Potholes and congestion are top fleet bugbears, finds RAC Business
Carried out amongst 500 UK business decision-makers, the survey found that 46% of bosses listed pothole damage as their main concern, with businesses based in the North East (62%) and South East (55%) most likely to report it as an issue. And, 43% said congestion on their local road network created a challenge to their business.
In addition, one in five (20%) said they are concerned about the prospect of a wider economic slowdown impacting their operation. A similar percentage, (19%), cited poor reliability of company vehicles as a concern, along with restrictions caused by congestion charges and low emission zones (17%).
RAC Business added that its own data shows pothole damage is on the rise, with a steady increase over the past 10 to 15 years in the number of call-outs to business customers’ vehicles suffering damage due to neglected road surfaces.
It also highlighted that components such as damaged suspension springs are often associated with potholes, with RAC seeing a 16% increase in such incidents from 1,249 in 2014 to 1,455 in 2015 among fleet vehicle customers.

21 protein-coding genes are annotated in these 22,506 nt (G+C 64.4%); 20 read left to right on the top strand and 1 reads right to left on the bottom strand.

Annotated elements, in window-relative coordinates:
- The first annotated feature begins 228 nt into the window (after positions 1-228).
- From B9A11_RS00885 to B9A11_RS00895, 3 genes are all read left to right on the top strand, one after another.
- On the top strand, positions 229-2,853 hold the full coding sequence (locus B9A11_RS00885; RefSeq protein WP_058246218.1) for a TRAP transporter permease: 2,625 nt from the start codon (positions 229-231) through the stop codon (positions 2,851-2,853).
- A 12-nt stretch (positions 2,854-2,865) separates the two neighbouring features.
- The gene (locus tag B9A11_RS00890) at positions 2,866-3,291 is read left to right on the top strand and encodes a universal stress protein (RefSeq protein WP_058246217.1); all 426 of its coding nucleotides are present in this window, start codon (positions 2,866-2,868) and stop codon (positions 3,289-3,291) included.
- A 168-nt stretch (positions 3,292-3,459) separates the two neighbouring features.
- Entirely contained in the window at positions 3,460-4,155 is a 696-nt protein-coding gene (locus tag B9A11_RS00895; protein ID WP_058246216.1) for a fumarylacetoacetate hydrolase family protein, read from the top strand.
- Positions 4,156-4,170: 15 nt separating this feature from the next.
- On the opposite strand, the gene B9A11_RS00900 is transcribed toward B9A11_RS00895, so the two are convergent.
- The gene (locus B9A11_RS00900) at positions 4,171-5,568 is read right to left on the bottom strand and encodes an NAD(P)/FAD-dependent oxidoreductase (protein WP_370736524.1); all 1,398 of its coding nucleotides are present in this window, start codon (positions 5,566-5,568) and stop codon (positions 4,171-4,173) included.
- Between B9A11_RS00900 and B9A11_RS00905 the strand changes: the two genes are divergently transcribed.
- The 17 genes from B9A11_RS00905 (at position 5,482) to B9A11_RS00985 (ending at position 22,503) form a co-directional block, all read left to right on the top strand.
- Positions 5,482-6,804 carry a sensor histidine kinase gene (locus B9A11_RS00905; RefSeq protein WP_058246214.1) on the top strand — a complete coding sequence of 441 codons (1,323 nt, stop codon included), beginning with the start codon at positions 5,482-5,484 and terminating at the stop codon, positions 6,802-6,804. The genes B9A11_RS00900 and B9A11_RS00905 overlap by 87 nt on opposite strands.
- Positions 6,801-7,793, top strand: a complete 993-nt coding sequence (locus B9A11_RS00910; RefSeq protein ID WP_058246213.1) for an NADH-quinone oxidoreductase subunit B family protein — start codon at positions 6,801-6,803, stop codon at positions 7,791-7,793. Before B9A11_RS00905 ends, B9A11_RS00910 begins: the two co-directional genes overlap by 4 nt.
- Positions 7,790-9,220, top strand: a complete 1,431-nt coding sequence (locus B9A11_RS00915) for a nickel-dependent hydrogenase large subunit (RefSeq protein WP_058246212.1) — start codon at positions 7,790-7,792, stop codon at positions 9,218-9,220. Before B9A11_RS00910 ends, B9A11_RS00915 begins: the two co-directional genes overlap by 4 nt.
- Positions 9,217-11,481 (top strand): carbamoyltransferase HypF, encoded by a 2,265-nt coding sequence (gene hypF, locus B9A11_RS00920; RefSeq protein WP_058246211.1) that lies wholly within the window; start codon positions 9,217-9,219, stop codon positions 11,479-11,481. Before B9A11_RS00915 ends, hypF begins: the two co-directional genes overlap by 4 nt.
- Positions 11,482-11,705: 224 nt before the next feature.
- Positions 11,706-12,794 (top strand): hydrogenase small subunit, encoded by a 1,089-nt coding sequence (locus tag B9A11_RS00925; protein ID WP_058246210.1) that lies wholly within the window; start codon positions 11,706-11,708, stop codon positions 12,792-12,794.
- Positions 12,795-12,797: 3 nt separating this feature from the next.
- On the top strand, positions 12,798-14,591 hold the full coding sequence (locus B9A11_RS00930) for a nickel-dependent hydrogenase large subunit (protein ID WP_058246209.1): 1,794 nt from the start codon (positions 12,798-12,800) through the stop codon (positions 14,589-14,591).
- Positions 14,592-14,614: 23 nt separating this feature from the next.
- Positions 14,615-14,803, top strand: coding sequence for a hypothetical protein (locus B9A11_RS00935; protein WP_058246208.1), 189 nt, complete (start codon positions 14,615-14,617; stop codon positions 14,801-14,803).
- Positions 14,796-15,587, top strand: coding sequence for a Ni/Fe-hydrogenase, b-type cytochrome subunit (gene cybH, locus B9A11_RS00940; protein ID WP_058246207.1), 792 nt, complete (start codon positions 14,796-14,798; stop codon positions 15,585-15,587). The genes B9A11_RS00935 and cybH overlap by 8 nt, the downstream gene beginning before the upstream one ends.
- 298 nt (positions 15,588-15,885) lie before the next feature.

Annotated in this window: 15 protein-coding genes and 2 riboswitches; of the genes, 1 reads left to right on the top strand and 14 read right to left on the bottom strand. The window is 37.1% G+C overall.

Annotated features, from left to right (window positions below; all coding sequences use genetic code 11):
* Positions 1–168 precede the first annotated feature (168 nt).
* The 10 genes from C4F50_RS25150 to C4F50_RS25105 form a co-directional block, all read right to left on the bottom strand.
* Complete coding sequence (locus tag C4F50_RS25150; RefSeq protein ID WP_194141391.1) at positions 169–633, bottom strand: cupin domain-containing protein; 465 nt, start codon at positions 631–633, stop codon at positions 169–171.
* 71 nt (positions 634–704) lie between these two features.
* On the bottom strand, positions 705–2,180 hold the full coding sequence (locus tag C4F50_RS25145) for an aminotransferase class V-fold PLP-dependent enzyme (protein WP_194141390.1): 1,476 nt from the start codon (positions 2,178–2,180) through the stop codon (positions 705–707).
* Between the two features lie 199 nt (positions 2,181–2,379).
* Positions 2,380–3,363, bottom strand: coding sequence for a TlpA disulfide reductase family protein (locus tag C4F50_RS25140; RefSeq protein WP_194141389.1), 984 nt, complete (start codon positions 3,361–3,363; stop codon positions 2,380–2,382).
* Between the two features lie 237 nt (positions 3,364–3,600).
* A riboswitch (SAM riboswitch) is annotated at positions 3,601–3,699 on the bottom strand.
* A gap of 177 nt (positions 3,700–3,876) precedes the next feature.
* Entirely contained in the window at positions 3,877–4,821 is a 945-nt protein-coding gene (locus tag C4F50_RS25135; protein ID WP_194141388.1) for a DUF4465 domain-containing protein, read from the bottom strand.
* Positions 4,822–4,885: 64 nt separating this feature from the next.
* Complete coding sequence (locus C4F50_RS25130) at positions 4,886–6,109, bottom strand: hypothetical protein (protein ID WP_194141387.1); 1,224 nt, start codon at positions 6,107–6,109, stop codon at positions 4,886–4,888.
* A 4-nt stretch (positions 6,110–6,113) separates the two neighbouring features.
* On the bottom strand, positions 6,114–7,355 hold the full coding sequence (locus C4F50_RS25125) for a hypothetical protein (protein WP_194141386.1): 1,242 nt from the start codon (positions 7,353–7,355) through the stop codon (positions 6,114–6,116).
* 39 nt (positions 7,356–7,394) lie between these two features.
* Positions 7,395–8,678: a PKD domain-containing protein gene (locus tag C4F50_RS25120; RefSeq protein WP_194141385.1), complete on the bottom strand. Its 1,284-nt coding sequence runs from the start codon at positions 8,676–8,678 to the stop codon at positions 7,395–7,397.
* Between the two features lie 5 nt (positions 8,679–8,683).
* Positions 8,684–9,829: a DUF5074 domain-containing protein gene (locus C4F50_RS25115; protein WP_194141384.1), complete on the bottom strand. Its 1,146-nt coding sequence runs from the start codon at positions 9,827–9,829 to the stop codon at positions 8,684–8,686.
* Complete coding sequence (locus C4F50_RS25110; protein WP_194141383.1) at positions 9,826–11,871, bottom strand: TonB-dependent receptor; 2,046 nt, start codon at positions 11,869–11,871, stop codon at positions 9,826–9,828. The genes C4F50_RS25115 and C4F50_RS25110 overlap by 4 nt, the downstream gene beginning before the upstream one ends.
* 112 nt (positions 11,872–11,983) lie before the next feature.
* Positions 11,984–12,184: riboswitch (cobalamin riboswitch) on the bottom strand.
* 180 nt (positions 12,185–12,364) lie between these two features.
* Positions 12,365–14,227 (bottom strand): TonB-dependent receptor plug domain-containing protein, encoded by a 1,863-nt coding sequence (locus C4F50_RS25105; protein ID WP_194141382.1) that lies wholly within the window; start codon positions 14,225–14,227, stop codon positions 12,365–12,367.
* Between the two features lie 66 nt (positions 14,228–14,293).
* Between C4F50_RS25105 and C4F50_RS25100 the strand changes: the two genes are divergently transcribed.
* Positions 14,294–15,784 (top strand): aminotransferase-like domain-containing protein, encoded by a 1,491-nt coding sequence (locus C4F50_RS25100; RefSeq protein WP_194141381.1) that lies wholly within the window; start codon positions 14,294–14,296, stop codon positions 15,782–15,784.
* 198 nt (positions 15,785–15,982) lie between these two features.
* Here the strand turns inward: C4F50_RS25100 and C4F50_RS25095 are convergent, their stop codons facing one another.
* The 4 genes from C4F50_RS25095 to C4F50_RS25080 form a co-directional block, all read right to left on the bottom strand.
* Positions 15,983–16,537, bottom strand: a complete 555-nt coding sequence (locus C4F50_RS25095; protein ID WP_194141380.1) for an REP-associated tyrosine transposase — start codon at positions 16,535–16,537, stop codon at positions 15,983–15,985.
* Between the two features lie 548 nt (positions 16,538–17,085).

Jenny Powley, sales director for Corporate Business at RAC Business, said: “Potholes can be a real headache, not just for drivers, but for the business owners that have to foot the bill for the repairs. The time spent off the road due to the damage caused by potholes can amount to hundreds of pounds a day in lost productivity.
“It’s concerning to see the number of pothole-related breakdowns rising at a time when the Government has committed to investing in maintenance and improving road infrastructure.
“Despite the fact that local authorities increased their spending in 2015 to try to catch up with some of the road maintenance and repair backlog, this data suggests that there is still some way to go.
“The last couple of winters haven’t seen particularly freezing temperatures, which can be a major cause of potholes. But the reality is due to the limited resources available it seems it’s not been possible to take advantage of that respite and keep up with the demand.”